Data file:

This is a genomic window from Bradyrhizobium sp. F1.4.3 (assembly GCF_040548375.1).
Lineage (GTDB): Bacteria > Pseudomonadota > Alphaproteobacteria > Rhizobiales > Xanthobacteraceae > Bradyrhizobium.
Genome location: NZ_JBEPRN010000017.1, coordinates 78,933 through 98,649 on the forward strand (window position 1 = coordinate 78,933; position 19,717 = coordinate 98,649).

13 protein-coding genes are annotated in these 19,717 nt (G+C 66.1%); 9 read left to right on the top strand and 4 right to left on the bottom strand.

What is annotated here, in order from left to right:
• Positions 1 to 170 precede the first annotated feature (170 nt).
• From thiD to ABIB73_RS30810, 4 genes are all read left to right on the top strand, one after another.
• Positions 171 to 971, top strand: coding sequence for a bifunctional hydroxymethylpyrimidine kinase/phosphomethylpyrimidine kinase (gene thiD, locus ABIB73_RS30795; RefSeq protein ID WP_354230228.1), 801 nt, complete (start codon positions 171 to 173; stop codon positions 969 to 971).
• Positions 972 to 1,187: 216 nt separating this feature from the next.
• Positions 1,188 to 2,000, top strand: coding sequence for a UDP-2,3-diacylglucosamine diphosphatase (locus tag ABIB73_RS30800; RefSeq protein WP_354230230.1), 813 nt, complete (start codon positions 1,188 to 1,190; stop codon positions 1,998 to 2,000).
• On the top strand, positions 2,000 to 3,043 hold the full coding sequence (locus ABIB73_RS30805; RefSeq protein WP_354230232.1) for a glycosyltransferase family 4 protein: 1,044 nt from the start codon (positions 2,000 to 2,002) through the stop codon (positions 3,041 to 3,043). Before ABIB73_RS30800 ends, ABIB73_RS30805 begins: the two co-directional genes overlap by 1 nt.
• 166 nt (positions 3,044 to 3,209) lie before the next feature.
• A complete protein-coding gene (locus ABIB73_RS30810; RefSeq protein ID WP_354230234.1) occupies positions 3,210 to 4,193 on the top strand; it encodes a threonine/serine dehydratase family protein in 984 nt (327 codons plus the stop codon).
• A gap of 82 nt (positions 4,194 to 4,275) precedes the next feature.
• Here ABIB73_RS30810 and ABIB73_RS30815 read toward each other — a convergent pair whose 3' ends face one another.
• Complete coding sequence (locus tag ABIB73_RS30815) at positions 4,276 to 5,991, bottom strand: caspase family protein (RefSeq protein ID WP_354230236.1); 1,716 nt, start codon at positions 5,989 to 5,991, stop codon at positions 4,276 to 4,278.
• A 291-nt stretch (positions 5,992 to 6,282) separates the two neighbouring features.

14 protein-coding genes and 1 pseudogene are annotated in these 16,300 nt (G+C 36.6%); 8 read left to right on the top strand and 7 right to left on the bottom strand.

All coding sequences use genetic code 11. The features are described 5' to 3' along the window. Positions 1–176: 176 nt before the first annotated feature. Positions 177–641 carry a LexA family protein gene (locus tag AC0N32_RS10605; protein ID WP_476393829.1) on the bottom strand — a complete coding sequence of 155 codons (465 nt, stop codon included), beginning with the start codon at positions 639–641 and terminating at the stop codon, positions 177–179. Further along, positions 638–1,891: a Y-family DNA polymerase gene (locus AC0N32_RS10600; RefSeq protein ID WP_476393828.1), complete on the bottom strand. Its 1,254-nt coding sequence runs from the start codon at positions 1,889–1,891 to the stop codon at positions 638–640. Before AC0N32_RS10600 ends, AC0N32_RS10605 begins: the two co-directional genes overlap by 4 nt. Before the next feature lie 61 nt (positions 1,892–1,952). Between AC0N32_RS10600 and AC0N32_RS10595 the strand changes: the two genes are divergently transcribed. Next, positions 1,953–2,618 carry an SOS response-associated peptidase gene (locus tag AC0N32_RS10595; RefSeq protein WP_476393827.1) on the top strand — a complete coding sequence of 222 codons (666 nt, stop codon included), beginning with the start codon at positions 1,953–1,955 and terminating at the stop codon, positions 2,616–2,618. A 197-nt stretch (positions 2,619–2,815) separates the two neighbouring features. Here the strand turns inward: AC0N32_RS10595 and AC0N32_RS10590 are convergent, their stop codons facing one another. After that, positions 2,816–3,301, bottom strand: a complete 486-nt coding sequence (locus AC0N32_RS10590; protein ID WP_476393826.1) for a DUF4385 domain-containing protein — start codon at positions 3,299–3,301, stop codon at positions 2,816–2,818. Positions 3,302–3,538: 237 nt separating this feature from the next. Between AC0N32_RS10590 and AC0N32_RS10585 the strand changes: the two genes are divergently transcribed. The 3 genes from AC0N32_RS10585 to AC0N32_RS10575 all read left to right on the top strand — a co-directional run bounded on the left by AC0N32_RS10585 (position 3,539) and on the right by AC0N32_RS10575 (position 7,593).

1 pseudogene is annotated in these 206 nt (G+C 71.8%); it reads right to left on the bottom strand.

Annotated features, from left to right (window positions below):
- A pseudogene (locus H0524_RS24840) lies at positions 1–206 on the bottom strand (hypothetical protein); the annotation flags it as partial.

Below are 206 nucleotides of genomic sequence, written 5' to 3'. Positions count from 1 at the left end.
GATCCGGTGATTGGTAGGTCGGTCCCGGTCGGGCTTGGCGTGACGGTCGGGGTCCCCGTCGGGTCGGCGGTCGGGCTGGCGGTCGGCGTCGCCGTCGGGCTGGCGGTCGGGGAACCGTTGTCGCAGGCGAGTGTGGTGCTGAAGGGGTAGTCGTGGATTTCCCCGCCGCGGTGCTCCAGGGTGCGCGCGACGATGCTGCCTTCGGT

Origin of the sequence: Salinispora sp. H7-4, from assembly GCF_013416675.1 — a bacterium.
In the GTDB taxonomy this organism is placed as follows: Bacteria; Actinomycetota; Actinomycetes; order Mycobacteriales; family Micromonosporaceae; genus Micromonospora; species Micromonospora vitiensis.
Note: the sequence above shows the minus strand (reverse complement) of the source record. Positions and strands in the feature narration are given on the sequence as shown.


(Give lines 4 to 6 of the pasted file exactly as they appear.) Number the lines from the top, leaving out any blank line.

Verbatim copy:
13 protein-coding genes are annotated in these 19,717 nt (G+C 66.1%); 9 read left to right on the top strand and 4 right to left on the bottom strand.

What is annotated here, in order from left to right:
• Positions 1 to 170 precede the first annotated feature (170 nt).